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Front Page |  In Depth |  Middle East |  Voices from the conflict 
Voices from the conflict
Introduction
Yonatan Yagodovsky
Israeli emergency worker
Mahmoud Shahin
Palestinian from Bethlehem
Ron
Israeli army reservist
Mohammed Bakri
Israeli Arab doctor
Abu al-Abed
Palestinian militant
Gila Svirsky
Israeli peace activist
Rifka Goldschmidt
Israeli settler in Gaza
Map indicating Jerusalem

Yehuda Aslan
Yehuda Aslan is a 43-year-old father of three. He and his brother own and manage a café and restaurant in West Jerusalem. His businesses would normally be full of all kinds of young Israelis and Israeli Arabs. But in the current climate of fear of suicide bombers, customers are fewer and fewer and it is a struggle to keep cafes and restaurants going.

Just after a suicide bombing or during a period of bombings, there can be a drop in the number of customers of between 90% and 40%. I don't know why it varies so much. One day recently, the café was full. Then there was a bomb nearby. Everybody left apart form one table. They left because they were afraid, because they wanted to be home to safety, to check that their family were okay.

I am philosophical. If a suicide bomber comes he comes, it is just the luck of life. When a stranger comes in, people look, but what can you do."
We hire a guard because if we didn't nobody would come. It can cost more than 20,000 shekels a month, and many places cannot afford this, so they close, maybe for a while, maybe they just close. Recently, our guard couldn't come, so I just closed the café for a day. We have a guard, but I don't really believe that he will save us if a suicide bomber comes here. The terrorist might get past the guard, or just shoot him. I am philosophical. If a suicide bomber comes he comes, it is just the luck of life. When a stranger comes in, people look, but what can you do?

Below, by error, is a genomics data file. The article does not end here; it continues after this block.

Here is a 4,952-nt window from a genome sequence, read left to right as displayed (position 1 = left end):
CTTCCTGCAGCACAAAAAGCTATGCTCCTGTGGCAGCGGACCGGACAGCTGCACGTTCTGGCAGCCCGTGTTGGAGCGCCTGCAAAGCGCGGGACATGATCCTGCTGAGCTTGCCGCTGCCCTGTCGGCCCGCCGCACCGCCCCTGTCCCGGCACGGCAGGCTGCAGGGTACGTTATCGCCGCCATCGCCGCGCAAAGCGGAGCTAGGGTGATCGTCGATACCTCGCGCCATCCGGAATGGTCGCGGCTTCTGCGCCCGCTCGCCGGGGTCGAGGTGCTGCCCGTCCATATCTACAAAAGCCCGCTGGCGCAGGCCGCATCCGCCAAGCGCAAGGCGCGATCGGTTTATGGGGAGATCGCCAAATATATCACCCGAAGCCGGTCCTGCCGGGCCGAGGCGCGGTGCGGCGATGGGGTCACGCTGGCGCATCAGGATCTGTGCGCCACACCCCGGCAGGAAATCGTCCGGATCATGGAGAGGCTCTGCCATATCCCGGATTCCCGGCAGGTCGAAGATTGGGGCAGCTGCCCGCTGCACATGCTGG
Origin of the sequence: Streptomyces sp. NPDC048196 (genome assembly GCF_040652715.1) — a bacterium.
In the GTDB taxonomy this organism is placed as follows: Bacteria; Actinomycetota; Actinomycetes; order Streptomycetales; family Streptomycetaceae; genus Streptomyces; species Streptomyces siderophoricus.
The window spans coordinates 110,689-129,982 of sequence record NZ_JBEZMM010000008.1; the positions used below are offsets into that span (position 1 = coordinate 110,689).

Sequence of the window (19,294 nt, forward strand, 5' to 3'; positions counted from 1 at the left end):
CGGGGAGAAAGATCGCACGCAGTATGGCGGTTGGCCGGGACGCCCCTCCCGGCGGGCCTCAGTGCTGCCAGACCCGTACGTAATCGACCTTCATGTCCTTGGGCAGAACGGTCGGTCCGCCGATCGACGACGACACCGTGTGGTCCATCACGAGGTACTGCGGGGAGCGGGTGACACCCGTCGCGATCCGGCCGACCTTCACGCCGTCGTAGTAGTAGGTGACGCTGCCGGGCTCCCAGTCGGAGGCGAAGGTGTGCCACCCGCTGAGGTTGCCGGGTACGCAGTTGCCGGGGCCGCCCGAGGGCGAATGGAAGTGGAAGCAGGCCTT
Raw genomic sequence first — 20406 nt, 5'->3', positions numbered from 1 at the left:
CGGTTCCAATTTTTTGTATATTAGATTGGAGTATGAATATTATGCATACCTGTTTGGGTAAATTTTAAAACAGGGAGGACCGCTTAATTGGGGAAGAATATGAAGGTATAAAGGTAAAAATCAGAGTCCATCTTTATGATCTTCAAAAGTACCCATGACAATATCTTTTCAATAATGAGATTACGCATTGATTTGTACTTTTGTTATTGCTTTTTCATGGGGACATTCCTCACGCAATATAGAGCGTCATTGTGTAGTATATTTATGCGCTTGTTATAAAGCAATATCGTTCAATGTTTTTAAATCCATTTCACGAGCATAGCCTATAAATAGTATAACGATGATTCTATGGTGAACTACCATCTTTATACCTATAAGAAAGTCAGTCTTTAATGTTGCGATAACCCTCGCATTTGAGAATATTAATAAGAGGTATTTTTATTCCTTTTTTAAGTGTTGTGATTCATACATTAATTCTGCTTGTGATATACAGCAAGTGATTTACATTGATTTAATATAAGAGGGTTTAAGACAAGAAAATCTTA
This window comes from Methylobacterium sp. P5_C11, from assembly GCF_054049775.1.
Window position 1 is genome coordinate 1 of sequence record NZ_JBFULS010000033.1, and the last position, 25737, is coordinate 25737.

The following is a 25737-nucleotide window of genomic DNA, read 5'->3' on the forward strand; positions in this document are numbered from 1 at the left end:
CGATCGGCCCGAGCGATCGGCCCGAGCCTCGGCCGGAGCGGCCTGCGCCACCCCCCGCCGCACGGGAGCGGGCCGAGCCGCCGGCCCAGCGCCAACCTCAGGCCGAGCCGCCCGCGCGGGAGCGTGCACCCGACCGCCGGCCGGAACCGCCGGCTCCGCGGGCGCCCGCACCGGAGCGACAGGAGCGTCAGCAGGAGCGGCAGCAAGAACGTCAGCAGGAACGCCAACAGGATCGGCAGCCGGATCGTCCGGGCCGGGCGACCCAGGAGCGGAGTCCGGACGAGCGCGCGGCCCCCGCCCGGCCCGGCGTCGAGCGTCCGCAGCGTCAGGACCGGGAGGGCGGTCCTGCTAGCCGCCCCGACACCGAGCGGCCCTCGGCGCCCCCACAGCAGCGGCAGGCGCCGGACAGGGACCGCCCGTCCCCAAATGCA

There was a terrorist bombing at the Café Moment recently here in Jerusalem. This touched the people who come here, and my brother and I very much. They are the same customers – my customers also go there. And the café moment was our first café. I named it. That was very bad for us, very close.

With business suffering, I am trying to get together with other restaurant, café and bar owners to form a group to pressure the government, probably the prime minister's office, to offer financial aid to these types of businesses so that they don't close. It is a point of principle with the government and Israelis that places in Jerusalem should not shut. This would be defeat, would mean the terrorists win.

I have nothing against Palestinians. I have employed many. Anyone who comes in peace is welcome here. My Palestinian workers have not been able to come to work recently. My brother and I had a choice. We could get new people - Israelis - or he and I could work more often in the kitchen and hope that the situation changes and our Palestinian workers come back soon. We have been working in the restaurant and kitchens a lot.

The Palestinians have to stop attacks in Israel. These are cowardly. They have a right to fight the soldiers in the territories. If they stop attacks in Israel, even for a short time, Israelis will know that they have to make a move to settlement.
It is not true that people, young Israelis are becoming more right-wing because of the violence and bombings. Most people support the operations in the West Bank because we had to do something. There were too many bombings and Israel is at war. But they do not believe that there is a military solution. They know that there has to be political solution with the Palestinians.

I think people have to be optimistic. I believe there is a solution, a very easy one that can happen in a short time. The Palestinians have to stop attacks in Israel. These are cowardly. They have a right to fight the soldiers in the territories. If they stop attacks in Israel, even for a short time, Israelis will know that they have to make a move to settlement.

Sharon is a soldier and right-winger, but look what Begin did. When he was elected, it was the first election I voted in, everyone thought we are going to war. But look what happened - exactly the opposite.

The solution that I imagine is one where I can go to Ramallah for lunch or to Hebron to see the holy places, and the Palestinians can come here.

Twelve years ago I went to Milan to see an exhibition. At that time I was in the army and needed a permission from my unit to travel abroad. When I was there, a friend of mine said I know a very good restaurant in Lugano. Now Lugano is in Switzerland, and my permission was for Italy only. But he told me to get in the car and we drove to the border. At the border the Italian guard just waved and smiled at us. On the Swiss side there was nobody. When we drove back after dinner, there was nobody at all at either border - they had gone home to their families. That is my idea of two countries at peace.

But for now, Israelis must remain unified. If a reservist is called up, he must serve wherever he is asked to. To be divided at a time like this is bad.



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